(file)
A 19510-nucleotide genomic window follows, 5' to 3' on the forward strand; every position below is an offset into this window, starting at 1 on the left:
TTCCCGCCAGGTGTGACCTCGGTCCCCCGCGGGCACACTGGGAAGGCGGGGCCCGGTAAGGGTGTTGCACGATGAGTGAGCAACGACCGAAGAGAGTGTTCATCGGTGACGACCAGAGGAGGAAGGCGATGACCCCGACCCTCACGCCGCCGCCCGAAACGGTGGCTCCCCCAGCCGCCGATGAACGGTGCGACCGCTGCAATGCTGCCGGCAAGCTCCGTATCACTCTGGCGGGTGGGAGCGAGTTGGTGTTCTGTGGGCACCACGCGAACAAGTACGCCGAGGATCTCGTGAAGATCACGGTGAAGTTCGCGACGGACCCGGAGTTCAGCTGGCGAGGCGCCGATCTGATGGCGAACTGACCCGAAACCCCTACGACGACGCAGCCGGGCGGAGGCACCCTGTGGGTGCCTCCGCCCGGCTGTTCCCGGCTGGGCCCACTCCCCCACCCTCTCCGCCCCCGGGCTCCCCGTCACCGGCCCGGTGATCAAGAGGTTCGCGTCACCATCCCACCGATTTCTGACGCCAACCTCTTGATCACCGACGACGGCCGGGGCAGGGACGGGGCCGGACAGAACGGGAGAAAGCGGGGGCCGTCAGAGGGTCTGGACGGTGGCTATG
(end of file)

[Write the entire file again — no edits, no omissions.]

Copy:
A 19510-nucleotide genomic window follows, 5' to 3' on the forward strand; every position below is an offset into this window, starting at 1 on the left:
TTCCCGCCAGGTGTGACCTCGGTCCCCCGCGGGCACACTGGGAAGGCGGGGCCCGGTAAGGGTGTTGCACGATGAGTGAGCAACGACCGAAGAGAGTGTTCATCGGTGACGACCAGAGGAGGAAGGCGATGACCCCGACCCTCACGCCGCCGCCCGAAACGGTGGCTCCCCCAGCCGCCGATGAACGGTGCGACCGCTGCAATGCTGCCGGCAAGCTCCGTATCACTCTGGCGGGTGGGAGCGAGTTGGTGTTCTGTGGGCACCACGCGAACAAGTACGCCGAGGATCTCGTGAAGATCACGGTGAAGTTCGCGACGGACCCGGAGTTCAGCTGGCGAGGCGCCGATCTGATGGCGAACTGACCCGAAACCCCTACGACGACGCAGCCGGGCGGAGGCACCCTGTGGGTGCCTCCGCCCGGCTGTTCCCGGCTGGGCCCACTCCCCCACCCTCTCCGCCCCCGGGCTCCCCGTCACCGGCCCGGTGATCAAGAGGTTCGCGTCACCATCCCACCGATTTCTGACGCCAACCTCTTGATCACCGACGACGGCCGGGGCAGGGACGGGGCCGGACAGAACGGGAGAAAGCGGGGGCCGTCAGAGGGTCTGGACGGTGGCTATG